Topic: Do the historical circumstances of enacting the Martin Luther King holiday in our state connect to current attitudes toward racism?

A Moment of Opportunity for Writing: Over the weekend of the Martin Luther King Day holiday, our region witnessed overt racism by Whites against Blacks.  Such overt racism calls into question the historical circumstances of the King Holiday becoming law in our state.

Possible audiences and purposes:  Because the King Holiday was created before most of them were born, the younger generation remains largely unaware of the history of the holiday. Meanwhile, many older people may have forgotten the events of the 1980s and 1990s that led to our state to enact the King Holiday into law.

My purpose is to help readers remember that history and to understand how and why the past may be linked to the present—and to the future.

Organization:

Introduction:

  • Explain why current circumstances demand an investigation of this question.
  • Include a thesis that demonstrates the main point.

Body paragraphs:

  • Present the historical circumstances of enacting the Martin Luther King Holiday in our state
  • Show current attitudes toward racism
  • Define why (or why NOT) I find a connection (the writer’s interpretation of the facts based on evidence presented above)

Conclusion

  • Sync the conclusion with the introduction— elaborate your ideas in even more powerful language for added emphasis.

Research possibilities:

  • Arizona newspaper archives
  • Arizona state government archives
  • Martin Luther King archives at Stanford University
  • Popular magazines from the 1990s that discuss the 1993 Super Bowl

# of sources (including “Mountaintop”): At least 4-5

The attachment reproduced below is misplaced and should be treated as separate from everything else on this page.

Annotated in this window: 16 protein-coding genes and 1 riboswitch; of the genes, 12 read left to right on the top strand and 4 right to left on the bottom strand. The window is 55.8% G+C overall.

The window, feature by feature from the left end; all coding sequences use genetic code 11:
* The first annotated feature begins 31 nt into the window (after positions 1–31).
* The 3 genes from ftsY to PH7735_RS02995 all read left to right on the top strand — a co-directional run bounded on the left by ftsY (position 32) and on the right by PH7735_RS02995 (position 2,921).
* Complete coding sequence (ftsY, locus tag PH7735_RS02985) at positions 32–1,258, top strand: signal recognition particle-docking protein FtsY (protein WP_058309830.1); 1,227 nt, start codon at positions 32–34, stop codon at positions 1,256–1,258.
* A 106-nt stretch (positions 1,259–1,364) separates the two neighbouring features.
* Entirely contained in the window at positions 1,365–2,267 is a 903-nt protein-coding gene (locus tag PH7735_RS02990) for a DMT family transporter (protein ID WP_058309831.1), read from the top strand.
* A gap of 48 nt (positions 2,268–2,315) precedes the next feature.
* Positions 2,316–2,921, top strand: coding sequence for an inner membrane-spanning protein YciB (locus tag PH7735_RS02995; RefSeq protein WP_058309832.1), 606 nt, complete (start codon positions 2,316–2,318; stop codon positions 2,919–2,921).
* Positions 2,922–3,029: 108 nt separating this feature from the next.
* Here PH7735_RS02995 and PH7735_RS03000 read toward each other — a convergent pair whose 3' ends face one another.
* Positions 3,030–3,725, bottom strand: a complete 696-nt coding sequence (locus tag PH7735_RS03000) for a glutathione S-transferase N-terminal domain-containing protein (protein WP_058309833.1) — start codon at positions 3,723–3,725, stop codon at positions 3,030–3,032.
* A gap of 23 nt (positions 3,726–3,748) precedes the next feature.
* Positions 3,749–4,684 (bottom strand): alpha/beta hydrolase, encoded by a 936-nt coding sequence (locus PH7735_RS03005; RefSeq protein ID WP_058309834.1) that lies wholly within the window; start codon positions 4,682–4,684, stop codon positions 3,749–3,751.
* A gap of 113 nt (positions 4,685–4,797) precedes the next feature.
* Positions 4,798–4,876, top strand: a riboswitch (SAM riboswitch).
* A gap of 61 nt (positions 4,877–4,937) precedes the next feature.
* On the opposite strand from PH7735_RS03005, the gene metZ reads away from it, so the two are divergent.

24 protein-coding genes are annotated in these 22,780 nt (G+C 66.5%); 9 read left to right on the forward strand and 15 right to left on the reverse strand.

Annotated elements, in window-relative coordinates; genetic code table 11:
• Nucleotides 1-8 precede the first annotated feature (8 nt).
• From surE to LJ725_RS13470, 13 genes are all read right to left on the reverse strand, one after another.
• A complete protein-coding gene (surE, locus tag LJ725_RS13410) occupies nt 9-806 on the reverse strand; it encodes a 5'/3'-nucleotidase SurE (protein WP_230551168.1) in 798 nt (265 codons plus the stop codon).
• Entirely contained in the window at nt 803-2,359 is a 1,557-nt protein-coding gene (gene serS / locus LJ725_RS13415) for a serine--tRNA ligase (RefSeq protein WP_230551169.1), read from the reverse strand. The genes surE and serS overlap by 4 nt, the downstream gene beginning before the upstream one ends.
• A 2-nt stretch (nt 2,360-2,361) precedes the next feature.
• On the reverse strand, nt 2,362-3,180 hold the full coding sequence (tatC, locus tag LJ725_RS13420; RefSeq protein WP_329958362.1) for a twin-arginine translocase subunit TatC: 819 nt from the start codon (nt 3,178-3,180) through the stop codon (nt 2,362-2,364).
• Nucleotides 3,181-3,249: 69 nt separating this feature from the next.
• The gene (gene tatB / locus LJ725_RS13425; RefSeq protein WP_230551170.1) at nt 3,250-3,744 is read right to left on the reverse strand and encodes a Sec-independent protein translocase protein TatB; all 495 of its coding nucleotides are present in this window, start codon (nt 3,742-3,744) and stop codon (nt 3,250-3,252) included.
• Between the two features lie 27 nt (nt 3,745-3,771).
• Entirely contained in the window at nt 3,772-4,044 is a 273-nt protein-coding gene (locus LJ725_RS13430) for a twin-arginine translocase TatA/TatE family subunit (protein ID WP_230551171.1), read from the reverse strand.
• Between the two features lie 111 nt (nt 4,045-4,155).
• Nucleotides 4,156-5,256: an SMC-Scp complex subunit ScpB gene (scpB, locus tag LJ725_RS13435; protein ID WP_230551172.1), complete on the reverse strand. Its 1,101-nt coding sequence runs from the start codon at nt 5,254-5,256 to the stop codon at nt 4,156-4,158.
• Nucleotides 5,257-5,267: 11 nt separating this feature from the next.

Length:  5-7 pages double-spaced using MLA style

Addendum: Developing Ideas:

  • Fact: Controversy surrounding creation of MLK holiday late 1980s mid 1990s (research)
  • Fact: Overt Racism 2014 (research)
  • Interpretation (opinion): The controversy over the King Holiday and the current display of overt racism are related (this is what I need to prove)

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A View from the South Rim

posted: 12.18.13 by Susan Naomi Bernstein

Over Thanksgiving weekend, thanks to the relatively close proximity of my new home, I had an opportunity to visit the Grand Canyon. I braved the vertigo rising in my stomach, and headed over to Mather’s Point on the South Rim. There awaited me the indescribable vistas that I remembered from a previous trip half a decade before. But this time, the view was accompanied by the coldest weather I had experienced in months. In some places, a thin crust of snow remained on the ground from a recent storm.  I wore mittens on my hands and the unfamiliar cold made me happy. This change of scenery, I hoped, would help invigorate the last stretch of classes and grading marathons to come before the semester ended.